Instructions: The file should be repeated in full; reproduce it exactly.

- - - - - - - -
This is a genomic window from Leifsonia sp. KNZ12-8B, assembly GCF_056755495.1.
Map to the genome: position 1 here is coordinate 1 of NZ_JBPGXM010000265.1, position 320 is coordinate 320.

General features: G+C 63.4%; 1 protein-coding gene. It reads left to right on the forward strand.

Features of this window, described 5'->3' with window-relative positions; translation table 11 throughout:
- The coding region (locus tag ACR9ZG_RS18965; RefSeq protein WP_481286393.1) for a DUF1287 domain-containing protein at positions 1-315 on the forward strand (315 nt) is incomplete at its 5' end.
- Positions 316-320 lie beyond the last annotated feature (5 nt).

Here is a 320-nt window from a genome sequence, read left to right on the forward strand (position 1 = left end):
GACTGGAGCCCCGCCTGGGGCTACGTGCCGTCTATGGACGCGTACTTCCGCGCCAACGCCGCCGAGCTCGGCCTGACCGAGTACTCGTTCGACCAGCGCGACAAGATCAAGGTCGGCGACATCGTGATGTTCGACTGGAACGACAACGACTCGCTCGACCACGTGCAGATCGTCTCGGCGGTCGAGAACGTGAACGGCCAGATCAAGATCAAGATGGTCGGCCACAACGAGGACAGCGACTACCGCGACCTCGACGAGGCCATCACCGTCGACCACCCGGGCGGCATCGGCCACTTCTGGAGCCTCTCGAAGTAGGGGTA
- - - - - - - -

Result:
This is a genomic window from Leifsonia sp. KNZ12-8B, assembly GCF_056755495.1.
Map to the genome: position 1 here is coordinate 1 of NZ_JBPGXM010000265.1, position 320 is coordinate 320.

General features: G+C 63.4%; 1 protein-coding gene. It reads left to right on the forward strand.

Features of this window, described 5'->3' with window-relative positions; translation table 11 throughout:
- The coding region (locus tag ACR9ZG_RS18965; RefSeq protein WP_481286393.1) for a DUF1287 domain-containing protein at positions 1-315 on the forward strand (315 nt) is incomplete at its 5' end.
- Positions 316-320 lie beyond the last annotated feature (5 nt).

Here is a 320-nt window from a genome sequence, read left to right on the forward strand (position 1 = left end):
GACTGGAGCCCCGCCTGGGGCTACGTGCCGTCTATGGACGCGTACTTCCGCGCCAACGCCGCCGAGCTCGGCCTGACCGAGTACTCGTTCGACCAGCGCGACAAGATCAAGGTCGGCGACATCGTGATGTTCGACTGGAACGACAACGACTCGCTCGACCACGTGCAGATCGTCTCGGCGGTCGAGAACGTGAACGGCCAGATCAAGATCAAGATGGTCGGCCACAACGAGGACAGCGACTACCGCGACCTCGACGAGGCCATCACCGTCGACCACCCGGGCGGCATCGGCCACTTCTGGAGCCTCTCGAAGTAGGGGTA